Africa’s Troublemakers: History of Diamonds in the Central African Republic
CAR, or Central African Republic, is a landlocked country in Central Africa with a population of about 4.7 million, according to 2014 numbers. It is a country rich with minerals, including copper, diamonds, gold and uranium. Production of gold and diamonds is mostly artisanal, and overseen by the state-controlled Bureau d’Evaluation et de Controle de Diamant et d’Or (BECDOR).
Since December 2012, CAR has been immersed in a civil war fought between the Seleka rebel coalition and government forces. Some of the fighting has occurred in diamond mining towns, and according to a recent piece in Bloomberg citing Amnesty International, illicit trafficking of diamonds in CAR has helped finance the rebel groups. The International Peace Information Service, an Antwerp-based research group, says that about 30% of the country’s diamond shipments and 95% of gold leaves the country secretly.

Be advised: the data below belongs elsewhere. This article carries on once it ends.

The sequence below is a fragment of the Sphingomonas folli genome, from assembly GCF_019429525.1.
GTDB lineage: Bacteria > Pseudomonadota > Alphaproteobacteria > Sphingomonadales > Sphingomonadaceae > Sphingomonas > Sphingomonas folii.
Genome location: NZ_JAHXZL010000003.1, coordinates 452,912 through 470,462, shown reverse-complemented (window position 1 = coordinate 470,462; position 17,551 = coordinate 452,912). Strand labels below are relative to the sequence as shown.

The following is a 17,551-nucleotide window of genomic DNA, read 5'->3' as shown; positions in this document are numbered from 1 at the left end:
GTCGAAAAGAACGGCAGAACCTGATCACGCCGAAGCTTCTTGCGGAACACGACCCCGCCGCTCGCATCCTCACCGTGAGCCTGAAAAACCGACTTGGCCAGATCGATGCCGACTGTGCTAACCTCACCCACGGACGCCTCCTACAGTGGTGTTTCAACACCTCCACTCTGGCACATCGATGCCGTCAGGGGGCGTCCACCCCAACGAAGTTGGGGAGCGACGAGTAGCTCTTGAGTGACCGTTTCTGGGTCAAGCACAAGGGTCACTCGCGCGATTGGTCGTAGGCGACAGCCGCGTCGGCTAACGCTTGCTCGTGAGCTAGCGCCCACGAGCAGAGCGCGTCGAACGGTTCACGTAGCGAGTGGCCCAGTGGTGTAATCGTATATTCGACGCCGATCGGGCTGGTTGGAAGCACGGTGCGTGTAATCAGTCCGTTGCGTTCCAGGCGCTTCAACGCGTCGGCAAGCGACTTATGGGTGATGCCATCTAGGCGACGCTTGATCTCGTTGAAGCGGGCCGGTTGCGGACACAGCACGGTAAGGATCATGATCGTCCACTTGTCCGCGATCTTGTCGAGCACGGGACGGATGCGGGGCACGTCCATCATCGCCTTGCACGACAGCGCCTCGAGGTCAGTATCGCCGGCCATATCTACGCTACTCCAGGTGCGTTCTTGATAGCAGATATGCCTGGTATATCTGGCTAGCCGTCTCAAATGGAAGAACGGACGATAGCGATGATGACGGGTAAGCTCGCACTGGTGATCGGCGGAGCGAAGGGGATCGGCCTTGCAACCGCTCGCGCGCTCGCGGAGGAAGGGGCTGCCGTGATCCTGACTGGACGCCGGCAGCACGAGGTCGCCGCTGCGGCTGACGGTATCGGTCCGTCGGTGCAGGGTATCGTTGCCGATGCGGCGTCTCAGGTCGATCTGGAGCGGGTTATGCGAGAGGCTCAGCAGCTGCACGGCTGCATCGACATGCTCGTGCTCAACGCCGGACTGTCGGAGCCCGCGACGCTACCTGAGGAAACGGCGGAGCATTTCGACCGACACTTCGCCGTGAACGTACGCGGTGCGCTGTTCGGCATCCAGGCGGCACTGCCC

In May 2013, CAR was suspended from the Kimberley Process Certification Scheme. The Central African Republic was banned by KP chair South African Ambassador Welile Nhlapo because its government was deposed by rebel forces.
In May 2015, KP Participants and Observers reached an understanding that CAR may commence exports of rough diamonds. According to a statement released on KP’s website, “Participants and Observers reached an understanding that CAR may commence exports of rough diamonds upon full implementation of an “Operational Framework’” and pending completion of the KP Review Mission report.
As of now, CAR is still suspended from the Kimberley Process. According to available KP figures, which end in 2012, CAR produced 365,916 carats of rough diamonds valued at $62 million in 2012.